The Knesset
The KnessetYonatan Sindel/Flash 90

An Israeli parliamentary vote scheduled for Tuesday on recognizing the World War I mass-killings of Armenians by the Ottoman empire as genocide has been cancelled because of government opposition, the lawmaker behind the initiative said.

Last month the Knesset had approved a motion penned by Tamar Zandberg of the left-wing opposition Meretz party to hold a plenary debate and vote on "recognizing the Armenian genocide".

Turkey had expressed its opposition and to try to ensure the support of the governing coalition for her motion, Zandberg agreed to postpone the vote until after Sunday's Turkish elections.

On Monday, it became clear that the coalition was still opposed to Zandberg's initiative, even after Turkish President Recep Tayyip Erdogan's reelection.

"Despite the promises and delays and despite the Turkish elections being behind us, the government and coalition are refusing to recognize the Armenian genocide," Zandberg said on Twitter late Monday.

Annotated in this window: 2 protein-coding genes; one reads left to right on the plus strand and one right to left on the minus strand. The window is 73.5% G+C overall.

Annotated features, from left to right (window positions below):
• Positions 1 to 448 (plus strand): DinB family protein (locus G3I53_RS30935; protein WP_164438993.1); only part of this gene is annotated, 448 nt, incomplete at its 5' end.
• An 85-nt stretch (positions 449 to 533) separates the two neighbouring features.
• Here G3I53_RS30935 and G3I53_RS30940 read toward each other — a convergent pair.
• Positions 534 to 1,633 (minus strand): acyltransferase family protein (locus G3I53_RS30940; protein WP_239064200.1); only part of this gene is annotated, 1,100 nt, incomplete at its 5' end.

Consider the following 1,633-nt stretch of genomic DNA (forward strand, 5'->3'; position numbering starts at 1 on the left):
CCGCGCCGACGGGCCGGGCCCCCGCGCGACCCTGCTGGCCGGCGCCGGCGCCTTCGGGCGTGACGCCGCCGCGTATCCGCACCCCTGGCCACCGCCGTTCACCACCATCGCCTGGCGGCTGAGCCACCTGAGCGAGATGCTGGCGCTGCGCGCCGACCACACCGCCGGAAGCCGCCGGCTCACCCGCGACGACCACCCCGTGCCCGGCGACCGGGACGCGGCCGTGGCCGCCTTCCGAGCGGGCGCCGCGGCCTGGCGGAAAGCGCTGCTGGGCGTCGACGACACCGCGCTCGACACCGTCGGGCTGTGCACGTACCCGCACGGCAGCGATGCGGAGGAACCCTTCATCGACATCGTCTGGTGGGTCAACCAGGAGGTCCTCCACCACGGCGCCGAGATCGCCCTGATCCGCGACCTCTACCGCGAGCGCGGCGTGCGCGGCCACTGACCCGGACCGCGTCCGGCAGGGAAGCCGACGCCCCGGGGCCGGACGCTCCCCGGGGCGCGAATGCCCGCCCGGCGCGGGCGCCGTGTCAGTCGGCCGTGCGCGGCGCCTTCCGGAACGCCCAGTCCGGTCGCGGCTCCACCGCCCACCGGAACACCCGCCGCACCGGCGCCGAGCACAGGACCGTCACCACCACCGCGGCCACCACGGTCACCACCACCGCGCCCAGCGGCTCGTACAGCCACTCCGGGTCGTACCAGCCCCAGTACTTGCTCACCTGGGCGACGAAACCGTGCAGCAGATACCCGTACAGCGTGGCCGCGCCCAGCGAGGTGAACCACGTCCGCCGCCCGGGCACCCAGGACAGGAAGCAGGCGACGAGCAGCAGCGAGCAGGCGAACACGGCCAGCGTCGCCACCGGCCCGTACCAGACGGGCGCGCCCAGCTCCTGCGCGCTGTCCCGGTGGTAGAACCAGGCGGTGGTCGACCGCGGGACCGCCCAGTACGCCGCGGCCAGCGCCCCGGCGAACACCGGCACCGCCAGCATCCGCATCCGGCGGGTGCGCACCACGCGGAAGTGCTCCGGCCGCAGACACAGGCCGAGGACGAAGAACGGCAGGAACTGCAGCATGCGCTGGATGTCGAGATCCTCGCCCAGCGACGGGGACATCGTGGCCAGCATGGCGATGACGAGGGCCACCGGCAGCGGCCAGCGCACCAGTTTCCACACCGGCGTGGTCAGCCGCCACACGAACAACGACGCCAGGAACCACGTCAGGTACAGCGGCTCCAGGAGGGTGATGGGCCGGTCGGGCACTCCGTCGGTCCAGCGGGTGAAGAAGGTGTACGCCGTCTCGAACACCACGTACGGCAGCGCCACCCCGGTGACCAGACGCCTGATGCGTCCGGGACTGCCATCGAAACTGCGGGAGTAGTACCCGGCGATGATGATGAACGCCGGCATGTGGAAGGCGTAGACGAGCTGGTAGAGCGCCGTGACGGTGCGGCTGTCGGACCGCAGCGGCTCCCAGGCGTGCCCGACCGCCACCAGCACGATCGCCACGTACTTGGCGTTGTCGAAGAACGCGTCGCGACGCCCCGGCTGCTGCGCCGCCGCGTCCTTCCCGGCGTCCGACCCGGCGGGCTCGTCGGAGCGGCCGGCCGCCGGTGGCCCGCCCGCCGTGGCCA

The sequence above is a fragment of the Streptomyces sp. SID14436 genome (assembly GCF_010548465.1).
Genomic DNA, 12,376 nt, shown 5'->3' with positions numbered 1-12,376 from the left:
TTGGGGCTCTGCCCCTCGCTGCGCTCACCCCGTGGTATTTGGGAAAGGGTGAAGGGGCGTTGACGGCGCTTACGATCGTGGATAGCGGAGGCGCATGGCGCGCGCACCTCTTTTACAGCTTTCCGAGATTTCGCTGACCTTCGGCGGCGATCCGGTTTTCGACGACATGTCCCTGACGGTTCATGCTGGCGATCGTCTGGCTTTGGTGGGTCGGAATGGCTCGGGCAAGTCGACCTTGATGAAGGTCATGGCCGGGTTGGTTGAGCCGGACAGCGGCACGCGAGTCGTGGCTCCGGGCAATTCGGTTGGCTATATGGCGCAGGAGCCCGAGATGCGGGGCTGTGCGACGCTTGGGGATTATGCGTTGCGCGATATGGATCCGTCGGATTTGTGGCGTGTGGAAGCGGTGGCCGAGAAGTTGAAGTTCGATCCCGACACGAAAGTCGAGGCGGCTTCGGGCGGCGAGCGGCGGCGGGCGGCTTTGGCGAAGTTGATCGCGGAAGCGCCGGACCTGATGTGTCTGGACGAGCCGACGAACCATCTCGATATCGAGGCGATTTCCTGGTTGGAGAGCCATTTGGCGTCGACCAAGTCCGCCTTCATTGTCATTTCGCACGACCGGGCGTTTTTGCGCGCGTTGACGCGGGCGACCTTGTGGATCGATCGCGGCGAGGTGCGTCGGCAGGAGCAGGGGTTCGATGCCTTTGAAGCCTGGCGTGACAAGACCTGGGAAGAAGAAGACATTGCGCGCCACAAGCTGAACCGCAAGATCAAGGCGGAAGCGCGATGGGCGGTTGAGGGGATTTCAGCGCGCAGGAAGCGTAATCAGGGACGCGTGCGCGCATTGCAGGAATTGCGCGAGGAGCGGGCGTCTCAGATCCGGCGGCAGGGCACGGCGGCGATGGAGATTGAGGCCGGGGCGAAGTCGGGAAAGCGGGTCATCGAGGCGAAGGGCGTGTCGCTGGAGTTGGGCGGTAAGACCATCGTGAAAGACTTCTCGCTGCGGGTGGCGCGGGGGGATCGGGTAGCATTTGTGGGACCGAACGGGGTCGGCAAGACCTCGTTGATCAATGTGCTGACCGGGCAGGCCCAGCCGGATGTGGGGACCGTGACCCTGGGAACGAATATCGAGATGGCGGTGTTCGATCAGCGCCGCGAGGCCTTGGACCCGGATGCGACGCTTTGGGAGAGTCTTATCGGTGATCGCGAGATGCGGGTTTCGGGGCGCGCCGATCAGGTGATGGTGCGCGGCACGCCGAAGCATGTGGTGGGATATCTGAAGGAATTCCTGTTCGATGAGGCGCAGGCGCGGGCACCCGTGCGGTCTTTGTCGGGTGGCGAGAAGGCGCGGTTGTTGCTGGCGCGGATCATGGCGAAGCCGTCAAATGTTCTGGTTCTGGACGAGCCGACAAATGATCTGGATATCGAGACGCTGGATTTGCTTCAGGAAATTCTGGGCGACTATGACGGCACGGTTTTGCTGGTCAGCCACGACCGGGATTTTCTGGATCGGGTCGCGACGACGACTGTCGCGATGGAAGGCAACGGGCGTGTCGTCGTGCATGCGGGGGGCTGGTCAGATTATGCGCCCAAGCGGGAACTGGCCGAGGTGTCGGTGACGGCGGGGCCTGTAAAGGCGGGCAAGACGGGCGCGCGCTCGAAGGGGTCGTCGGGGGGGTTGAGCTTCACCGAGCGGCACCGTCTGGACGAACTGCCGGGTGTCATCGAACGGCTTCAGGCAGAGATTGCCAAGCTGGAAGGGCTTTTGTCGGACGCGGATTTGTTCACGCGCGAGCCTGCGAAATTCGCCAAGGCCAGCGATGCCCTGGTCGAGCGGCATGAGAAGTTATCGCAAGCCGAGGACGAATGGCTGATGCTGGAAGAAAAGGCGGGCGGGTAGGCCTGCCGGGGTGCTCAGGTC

"I am therefore forced to cancel the vote," she said.

"Recognizing the Armenian genocide is a matter of basic historical justice and morals, which the Jewish state should have been the first to recognize," Zandberg said.

The Israeli foreign ministry would not comment on Zandberg's initiative since it did not involve legislation.

It did however recommend the government postpone a vote on a bill to recognize the Armenian genocide earlier this month, over concern its advancement could benefit Erdogan ahead of the June 24 elections there.

Zandberg's motion would not have been considered an Israeli government move, but could have worsened already tense ties with Turkey, which has accused Israel of Nazism over the use of force to defend Israel's border with Gaza from attempted infiltrations.

The Armenians say up to 1.5 million of their people were massacred during World War I as the Ottoman empire was falling apart, with almost 30 countries to date having recognized the killings as genocide.